Just as genetic modification may enable production with less fresh water or land, it may also enhance or tailor output in fertile environments, bypass traditional hydrocarbon input sources, reduce reliance on chemical fertilizers and pesticides, or enable new production paths that create less atmospheric greenhouse gases. For example, biologically altered plants or fungi may be used as sources of nonanimal protein for human consumption or to grow carbon-negative structural materials. Such applications are likely to emerge gradually, possibly in response to new policies that penalize water, pesticide, or carbon-intensive legacy processes, or because economies of scale develop around biotech alternatives, making them more economically attractive.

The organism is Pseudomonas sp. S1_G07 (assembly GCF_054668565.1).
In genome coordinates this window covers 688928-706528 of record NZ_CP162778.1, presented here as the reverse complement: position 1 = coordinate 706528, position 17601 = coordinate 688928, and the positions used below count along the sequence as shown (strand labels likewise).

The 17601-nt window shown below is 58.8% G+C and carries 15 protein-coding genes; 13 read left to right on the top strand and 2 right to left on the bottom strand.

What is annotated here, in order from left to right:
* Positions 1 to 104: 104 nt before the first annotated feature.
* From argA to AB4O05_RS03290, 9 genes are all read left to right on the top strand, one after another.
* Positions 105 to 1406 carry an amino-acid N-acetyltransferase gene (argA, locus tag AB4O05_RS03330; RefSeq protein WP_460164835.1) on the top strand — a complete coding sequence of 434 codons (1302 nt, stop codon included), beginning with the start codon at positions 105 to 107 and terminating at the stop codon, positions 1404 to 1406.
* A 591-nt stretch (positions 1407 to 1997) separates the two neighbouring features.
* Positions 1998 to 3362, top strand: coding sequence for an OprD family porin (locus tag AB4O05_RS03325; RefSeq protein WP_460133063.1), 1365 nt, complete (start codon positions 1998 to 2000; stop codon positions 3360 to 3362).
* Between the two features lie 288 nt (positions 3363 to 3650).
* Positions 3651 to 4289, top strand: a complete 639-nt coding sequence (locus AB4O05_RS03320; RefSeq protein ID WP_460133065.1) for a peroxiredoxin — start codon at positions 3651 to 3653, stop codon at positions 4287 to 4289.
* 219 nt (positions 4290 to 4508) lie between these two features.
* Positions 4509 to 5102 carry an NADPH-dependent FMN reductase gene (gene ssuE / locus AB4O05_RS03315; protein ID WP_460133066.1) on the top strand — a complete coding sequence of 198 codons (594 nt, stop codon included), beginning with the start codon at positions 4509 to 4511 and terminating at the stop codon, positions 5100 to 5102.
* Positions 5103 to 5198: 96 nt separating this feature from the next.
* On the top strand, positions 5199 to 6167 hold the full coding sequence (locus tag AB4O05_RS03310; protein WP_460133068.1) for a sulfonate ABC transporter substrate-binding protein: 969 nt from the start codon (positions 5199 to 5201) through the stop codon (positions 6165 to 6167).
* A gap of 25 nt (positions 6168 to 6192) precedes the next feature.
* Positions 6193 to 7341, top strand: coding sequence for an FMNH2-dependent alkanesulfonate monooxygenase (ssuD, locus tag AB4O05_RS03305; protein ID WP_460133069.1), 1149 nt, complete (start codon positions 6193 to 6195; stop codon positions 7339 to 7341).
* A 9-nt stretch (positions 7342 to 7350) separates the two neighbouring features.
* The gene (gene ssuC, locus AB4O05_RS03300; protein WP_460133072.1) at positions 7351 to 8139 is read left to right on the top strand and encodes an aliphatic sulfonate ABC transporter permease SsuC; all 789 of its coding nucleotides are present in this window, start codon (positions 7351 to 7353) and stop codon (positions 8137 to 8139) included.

Use of DNA to encode and store data is already technically feasible and being demonstrated in laboratories, and DNA or similar chemical polymers probably will be used to store data for archival purposes within the next 20 years. With an orders-of-magnitude greater storage capacity than most current technologies, synthetic DNA might become a preferred medium for applications that place a premium on data volume and longevity, and, low power. In an increasingly instrumented and hyperconnected world, the ability to store vast quantities of data for long, perhaps indefinite periods could enable new forms of long-term social monitoring, engendering capabilities that could be used to control as well as protect.